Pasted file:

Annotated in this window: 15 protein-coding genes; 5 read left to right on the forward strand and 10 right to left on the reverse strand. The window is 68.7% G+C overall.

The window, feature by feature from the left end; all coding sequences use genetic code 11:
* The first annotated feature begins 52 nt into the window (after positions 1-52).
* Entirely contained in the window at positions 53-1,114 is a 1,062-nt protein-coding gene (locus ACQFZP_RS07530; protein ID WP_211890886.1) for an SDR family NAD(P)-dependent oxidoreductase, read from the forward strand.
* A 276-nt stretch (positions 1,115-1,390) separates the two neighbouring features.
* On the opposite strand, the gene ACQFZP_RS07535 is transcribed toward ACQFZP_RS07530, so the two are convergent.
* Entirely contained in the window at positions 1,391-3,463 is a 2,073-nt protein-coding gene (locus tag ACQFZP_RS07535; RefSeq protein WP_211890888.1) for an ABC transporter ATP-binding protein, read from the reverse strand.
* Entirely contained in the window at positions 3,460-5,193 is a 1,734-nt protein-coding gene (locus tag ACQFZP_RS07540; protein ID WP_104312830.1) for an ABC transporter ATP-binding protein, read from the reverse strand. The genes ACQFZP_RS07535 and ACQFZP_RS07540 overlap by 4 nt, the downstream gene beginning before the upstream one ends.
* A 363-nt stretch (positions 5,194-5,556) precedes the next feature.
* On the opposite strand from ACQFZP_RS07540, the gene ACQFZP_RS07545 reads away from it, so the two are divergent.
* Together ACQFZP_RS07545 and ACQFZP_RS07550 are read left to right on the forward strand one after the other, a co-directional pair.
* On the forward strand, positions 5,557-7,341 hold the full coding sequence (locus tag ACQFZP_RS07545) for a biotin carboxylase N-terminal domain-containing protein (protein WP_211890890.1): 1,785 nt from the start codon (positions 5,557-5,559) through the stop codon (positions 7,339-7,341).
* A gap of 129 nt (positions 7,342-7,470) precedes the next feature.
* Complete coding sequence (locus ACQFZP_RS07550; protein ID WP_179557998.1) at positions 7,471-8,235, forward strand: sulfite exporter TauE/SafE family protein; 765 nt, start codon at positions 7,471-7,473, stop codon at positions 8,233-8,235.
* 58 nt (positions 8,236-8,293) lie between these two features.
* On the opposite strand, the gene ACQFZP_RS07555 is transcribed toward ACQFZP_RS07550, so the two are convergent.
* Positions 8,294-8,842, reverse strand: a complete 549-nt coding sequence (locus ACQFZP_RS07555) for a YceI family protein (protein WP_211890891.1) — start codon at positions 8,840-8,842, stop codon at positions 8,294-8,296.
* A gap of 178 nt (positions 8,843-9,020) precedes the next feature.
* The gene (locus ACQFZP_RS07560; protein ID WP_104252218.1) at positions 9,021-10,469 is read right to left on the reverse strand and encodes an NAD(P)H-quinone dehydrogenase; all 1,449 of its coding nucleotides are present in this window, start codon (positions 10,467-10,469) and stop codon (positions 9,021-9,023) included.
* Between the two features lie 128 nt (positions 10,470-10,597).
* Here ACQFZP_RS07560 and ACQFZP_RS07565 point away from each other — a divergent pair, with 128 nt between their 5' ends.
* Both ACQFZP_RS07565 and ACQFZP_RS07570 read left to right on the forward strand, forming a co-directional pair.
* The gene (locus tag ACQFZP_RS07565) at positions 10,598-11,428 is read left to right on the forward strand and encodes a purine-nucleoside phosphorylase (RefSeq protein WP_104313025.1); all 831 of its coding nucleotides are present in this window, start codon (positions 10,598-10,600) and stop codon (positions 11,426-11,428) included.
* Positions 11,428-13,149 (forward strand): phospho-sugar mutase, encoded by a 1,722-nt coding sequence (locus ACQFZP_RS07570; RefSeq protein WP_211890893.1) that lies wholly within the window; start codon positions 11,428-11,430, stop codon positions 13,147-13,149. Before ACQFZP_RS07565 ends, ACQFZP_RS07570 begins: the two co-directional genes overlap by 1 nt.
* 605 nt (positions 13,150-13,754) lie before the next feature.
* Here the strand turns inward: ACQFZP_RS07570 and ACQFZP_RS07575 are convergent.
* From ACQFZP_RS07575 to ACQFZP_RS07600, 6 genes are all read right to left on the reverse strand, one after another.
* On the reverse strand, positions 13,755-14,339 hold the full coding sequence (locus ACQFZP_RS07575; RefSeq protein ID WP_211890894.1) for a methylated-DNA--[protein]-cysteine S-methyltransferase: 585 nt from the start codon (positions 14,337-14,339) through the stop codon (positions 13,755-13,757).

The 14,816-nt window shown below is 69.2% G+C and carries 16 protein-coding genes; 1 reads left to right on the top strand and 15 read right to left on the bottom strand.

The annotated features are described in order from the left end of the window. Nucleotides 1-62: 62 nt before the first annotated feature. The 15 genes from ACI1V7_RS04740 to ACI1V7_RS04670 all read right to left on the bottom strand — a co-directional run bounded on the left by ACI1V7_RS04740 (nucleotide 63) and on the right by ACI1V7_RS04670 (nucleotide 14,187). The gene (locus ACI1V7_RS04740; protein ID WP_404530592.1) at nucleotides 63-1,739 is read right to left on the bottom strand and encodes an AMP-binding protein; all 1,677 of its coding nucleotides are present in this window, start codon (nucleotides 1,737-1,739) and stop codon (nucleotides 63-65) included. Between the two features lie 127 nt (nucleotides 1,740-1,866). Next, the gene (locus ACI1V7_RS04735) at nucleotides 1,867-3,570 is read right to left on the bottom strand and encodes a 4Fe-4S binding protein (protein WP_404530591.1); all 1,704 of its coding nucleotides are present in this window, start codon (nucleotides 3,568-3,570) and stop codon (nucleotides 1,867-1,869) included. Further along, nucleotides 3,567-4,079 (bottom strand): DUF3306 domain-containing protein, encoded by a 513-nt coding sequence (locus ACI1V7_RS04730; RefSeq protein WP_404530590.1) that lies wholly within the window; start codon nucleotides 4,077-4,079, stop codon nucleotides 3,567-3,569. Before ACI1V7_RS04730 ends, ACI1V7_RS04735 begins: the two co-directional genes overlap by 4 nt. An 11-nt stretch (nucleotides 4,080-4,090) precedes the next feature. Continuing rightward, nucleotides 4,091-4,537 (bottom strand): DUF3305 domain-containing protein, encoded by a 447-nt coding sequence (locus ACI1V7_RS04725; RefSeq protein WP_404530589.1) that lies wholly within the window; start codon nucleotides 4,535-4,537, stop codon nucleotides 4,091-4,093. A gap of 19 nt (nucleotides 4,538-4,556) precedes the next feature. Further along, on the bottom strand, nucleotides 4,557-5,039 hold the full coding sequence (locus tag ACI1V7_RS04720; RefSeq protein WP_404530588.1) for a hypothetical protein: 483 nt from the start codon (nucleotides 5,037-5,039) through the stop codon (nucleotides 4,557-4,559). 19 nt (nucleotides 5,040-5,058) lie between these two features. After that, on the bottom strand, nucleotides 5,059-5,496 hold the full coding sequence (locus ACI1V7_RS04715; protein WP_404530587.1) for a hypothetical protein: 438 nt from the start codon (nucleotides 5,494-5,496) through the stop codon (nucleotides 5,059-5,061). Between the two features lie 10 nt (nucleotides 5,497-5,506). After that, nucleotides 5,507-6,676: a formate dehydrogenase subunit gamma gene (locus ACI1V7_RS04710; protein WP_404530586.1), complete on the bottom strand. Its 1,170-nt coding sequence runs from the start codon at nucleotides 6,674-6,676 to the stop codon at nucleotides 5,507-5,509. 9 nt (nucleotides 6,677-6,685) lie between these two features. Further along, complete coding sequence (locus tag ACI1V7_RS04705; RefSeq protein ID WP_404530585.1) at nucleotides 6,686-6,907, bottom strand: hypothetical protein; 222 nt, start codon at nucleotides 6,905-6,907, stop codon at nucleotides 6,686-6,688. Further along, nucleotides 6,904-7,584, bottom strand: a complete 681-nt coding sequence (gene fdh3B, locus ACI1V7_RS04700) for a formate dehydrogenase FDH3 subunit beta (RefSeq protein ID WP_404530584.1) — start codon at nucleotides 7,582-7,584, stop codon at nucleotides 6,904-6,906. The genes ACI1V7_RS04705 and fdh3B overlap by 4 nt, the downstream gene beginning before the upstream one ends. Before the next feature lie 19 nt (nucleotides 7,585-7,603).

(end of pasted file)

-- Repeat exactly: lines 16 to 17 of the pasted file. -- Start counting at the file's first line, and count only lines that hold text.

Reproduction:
* On the opposite strand, the gene ACQFZP_RS07555 is transcribed toward ACQFZP_RS07550, so the two are convergent.
* Positions 8,294-8,842, reverse strand: a complete 549-nt coding sequence (locus ACQFZP_RS07555) for a YceI family protein (protein WP_211890891.1) — start codon at positions 8,840-8,842, stop codon at positions 8,294-8,296.